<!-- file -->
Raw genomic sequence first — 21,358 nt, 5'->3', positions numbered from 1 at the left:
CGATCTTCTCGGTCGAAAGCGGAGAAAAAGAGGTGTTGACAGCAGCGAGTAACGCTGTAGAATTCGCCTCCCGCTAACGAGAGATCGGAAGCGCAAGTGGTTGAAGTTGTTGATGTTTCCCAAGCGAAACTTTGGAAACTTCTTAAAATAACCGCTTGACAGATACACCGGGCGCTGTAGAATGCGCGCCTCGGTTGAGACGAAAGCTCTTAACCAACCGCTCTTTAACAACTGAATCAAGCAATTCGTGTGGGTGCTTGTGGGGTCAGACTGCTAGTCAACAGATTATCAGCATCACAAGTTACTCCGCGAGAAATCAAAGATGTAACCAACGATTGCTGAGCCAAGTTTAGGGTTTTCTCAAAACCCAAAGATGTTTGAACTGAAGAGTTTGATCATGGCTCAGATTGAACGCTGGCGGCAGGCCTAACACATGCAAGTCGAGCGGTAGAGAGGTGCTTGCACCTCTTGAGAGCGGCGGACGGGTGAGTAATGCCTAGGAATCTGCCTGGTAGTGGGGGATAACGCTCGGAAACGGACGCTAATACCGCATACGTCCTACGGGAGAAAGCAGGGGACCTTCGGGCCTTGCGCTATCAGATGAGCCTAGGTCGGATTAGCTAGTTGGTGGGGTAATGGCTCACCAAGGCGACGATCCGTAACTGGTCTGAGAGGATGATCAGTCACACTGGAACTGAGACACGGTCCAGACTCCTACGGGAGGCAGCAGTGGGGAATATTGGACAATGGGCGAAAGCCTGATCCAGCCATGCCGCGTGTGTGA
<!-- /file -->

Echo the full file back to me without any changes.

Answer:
Raw genomic sequence first — 21,358 nt, 5'->3', positions numbered from 1 at the left:
CGATCTTCTCGGTCGAAAGCGGAGAAAAAGAGGTGTTGACAGCAGCGAGTAACGCTGTAGAATTCGCCTCCCGCTAACGAGAGATCGGAAGCGCAAGTGGTTGAAGTTGTTGATGTTTCCCAAGCGAAACTTTGGAAACTTCTTAAAATAACCGCTTGACAGATACACCGGGCGCTGTAGAATGCGCGCCTCGGTTGAGACGAAAGCTCTTAACCAACCGCTCTTTAACAACTGAATCAAGCAATTCGTGTGGGTGCTTGTGGGGTCAGACTGCTAGTCAACAGATTATCAGCATCACAAGTTACTCCGCGAGAAATCAAAGATGTAACCAACGATTGCTGAGCCAAGTTTAGGGTTTTCTCAAAACCCAAAGATGTTTGAACTGAAGAGTTTGATCATGGCTCAGATTGAACGCTGGCGGCAGGCCTAACACATGCAAGTCGAGCGGTAGAGAGGTGCTTGCACCTCTTGAGAGCGGCGGACGGGTGAGTAATGCCTAGGAATCTGCCTGGTAGTGGGGGATAACGCTCGGAAACGGACGCTAATACCGCATACGTCCTACGGGAGAAAGCAGGGGACCTTCGGGCCTTGCGCTATCAGATGAGCCTAGGTCGGATTAGCTAGTTGGTGGGGTAATGGCTCACCAAGGCGACGATCCGTAACTGGTCTGAGAGGATGATCAGTCACACTGGAACTGAGACACGGTCCAGACTCCTACGGGAGGCAGCAGTGGGGAATATTGGACAATGGGCGAAAGCCTGATCCAGCCATGCCGCGTGTGTGA